NFL Film Breakdown: The Chiefs’ Offensive Onslaught vs. the Texans

14 minutes and 18 seconds, 213 yards, and 34 points later, the Chiefs had erased a 24-0 deficit to the Houston Texans and never looked back. After everything that could go wrong for the Chiefs, did, Patrick Mahomes and Travis Kelce started to click and the Texans couldn’t recover. On a day where Mahomes led the team with 53 yards rushing and where the Texans outgained the Chiefs 442 yards to 434, it was Kelce’s 3 TD, 10 reception, 134 yard performance that ended up taking over and knocking the Texans out of the playoffs. But what changed? Why did the flood gates open? Why did the Texans offense disappear? Let’s look at the Texans defensive calls, the Chiefs offensive adjustments, and how Kansas City was able to battle back and get the Texans on their heels.

The Texans and Chiefs took two very different approaches on defense. The Chiefs ran a ton of safety rotations where they would move their safeties late in the snap count to give the Texans different pre- and post-snap looks. Kansas City ended up in predominantly a two deep look with a lot of cover 2 or 4 and daring the Texans to run the ball. Kansas City wanted to force Deshaun Watson to process post-snap while also keeping the lid on the defense preventing any game-changing deep balls to a healthy Will Fuller and Deandre Hopkins. The Chiefs also threw in some inverted coverages, pure man, and single high safety looks. They morphed and changed from snap to snap and really dominated the Texans throughout the game despite the yardage numbers given up by the end.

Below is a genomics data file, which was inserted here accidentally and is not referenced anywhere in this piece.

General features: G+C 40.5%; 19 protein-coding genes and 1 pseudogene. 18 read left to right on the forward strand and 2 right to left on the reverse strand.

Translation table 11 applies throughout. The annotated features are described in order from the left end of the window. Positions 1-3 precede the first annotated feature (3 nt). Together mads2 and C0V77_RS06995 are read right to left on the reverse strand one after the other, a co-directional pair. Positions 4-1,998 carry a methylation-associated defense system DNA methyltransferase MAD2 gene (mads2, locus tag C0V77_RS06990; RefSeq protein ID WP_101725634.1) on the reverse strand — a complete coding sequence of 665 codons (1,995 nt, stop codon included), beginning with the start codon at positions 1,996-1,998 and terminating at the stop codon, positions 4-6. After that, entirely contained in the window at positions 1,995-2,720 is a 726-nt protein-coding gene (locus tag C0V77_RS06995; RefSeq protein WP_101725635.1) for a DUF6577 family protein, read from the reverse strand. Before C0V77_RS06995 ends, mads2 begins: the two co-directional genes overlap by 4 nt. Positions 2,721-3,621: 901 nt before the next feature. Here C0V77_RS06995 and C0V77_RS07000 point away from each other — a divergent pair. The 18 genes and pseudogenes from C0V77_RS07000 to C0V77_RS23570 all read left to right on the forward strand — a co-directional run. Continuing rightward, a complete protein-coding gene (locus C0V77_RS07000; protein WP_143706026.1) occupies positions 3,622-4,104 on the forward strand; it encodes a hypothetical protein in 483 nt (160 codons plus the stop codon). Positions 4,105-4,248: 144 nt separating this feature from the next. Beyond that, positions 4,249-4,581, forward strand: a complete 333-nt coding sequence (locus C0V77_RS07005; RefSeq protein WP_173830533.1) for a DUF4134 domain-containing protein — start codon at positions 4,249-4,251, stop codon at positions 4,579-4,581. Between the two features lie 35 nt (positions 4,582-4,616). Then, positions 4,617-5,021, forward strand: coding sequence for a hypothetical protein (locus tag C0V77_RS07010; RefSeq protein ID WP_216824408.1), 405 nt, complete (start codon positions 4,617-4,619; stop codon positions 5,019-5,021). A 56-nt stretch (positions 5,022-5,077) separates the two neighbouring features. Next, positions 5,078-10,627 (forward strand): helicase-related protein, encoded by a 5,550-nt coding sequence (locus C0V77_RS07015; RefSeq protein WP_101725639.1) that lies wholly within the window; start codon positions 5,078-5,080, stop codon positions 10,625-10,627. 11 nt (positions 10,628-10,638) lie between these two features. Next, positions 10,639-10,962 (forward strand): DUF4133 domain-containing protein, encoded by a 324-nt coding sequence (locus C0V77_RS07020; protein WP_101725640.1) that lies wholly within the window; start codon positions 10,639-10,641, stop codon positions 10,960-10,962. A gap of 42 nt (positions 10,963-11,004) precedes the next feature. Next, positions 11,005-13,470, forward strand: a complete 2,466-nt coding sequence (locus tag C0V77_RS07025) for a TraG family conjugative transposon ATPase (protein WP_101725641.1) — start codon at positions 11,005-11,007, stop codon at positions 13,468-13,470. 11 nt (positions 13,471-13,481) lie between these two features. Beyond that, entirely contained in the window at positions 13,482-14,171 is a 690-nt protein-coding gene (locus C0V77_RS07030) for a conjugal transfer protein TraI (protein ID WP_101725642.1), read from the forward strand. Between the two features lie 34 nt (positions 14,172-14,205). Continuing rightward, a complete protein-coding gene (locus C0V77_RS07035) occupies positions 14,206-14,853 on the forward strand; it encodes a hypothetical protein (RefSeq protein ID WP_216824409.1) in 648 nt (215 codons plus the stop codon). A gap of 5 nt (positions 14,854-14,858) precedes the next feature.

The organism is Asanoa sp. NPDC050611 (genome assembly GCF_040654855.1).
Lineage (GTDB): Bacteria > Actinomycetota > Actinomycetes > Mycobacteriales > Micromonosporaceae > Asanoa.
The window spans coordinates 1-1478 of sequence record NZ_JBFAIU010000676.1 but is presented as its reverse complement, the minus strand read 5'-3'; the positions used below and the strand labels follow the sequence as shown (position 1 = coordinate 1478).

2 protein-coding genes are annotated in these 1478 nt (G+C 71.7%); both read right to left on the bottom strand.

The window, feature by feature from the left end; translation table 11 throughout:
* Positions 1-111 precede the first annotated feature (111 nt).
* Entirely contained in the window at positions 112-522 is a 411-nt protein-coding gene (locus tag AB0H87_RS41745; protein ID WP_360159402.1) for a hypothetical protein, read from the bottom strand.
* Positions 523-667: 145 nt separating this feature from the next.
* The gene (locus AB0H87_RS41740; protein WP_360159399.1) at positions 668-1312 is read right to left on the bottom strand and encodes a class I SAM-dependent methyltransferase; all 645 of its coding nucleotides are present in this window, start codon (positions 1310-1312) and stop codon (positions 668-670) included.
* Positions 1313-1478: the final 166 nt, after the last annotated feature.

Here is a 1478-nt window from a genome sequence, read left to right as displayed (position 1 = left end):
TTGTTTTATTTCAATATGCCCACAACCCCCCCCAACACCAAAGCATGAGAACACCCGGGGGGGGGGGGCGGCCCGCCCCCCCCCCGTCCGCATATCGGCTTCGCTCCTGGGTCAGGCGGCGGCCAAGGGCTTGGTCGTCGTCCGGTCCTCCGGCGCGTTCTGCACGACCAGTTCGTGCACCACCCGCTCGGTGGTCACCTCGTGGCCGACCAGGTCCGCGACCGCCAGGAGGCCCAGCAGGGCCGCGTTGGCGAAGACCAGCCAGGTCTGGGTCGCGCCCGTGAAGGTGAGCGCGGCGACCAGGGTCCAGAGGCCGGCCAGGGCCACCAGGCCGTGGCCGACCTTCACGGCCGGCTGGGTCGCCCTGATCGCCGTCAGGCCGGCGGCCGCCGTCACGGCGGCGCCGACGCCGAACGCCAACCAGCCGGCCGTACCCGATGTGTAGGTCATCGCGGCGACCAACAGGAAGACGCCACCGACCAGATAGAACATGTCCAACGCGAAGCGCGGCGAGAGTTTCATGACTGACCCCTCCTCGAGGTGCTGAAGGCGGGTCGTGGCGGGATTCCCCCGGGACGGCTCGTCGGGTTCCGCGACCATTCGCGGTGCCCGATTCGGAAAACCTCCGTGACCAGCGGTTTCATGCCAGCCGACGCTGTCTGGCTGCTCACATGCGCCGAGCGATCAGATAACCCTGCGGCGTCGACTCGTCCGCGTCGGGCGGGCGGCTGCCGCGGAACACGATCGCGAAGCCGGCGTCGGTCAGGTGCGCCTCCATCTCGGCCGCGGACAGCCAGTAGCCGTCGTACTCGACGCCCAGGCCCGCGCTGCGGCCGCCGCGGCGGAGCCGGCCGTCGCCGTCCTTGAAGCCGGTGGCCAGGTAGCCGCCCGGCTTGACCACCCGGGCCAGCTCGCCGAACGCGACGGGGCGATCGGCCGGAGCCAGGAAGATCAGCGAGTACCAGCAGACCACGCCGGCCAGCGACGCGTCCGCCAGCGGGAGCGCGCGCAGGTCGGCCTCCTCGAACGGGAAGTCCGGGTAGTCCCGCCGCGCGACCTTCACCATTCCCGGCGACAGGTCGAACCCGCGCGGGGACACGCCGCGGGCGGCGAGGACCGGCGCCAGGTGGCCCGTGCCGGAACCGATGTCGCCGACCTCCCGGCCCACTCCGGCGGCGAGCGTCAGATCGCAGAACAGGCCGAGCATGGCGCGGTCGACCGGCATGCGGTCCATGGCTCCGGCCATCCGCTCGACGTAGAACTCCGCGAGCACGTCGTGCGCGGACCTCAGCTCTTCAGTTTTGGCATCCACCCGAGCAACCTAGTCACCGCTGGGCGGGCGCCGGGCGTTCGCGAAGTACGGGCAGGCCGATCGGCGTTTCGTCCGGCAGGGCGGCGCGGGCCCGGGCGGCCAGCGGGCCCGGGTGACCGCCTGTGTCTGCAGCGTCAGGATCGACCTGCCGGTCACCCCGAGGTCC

Tom Pennington/Getty Images

The Texans came in with the plan to run against two high safety looks and pass against one high – nothing too revolutionary. The problem with that is that the Chiefs made it extremely difficult for the Texans to know pre-snap what coverage they were going to get. Despite this, the Chiefs consistently gave the Texans a light box. Sometimes even leaving 6 against 9 and pleading for the Texans to run the ball. More often than not, the Texans wouldn’t. Houston averaged a respectable 4.5 yards per carry for 94 yards on 21 rushes but quickly got impatient and turned away from the run game. To put things in context, the Texans scores resulted from a busted coverage, a blocked punt, and a muffed punt within the 10. While seeing a score of 24-0 might look like a team is dominating offensively, the Texans were struggling to maintain drives throughout the first half and Deshaun Watson ended up completing only 59.6% of his passes and taking 5 sacks. Let’s quickly take a look at what the Chiefs did on defense and the Texans plan on offense before flipping the script and checking out how the Chiefs were able to start scoring on the Texans.

We’ll start with the Chiefs light run box against the Texans. Here the Texans are running an inside zone look with seven potential blockers against the Chiefs six defenders. On top of that, the Texans are leaving the end unblocked and reading him, making it 7 on 5 for the Texans. This should be a run every single time until the Chiefs have to bring more people down to protect against the run. The Texans execute perfectly bringing a running back across to block for the QB keep and they gain an easy 10 yards.

Once again the Chiefs are in a two high safety look here and the Texans are in 11 personnel with one running back and one tight end. Seven blockers on seven defenders. The Texans run a power concept with a pulling guard to take away the man-advantage of the defense and gain an extra blocker and they get an easy 6 yard gain.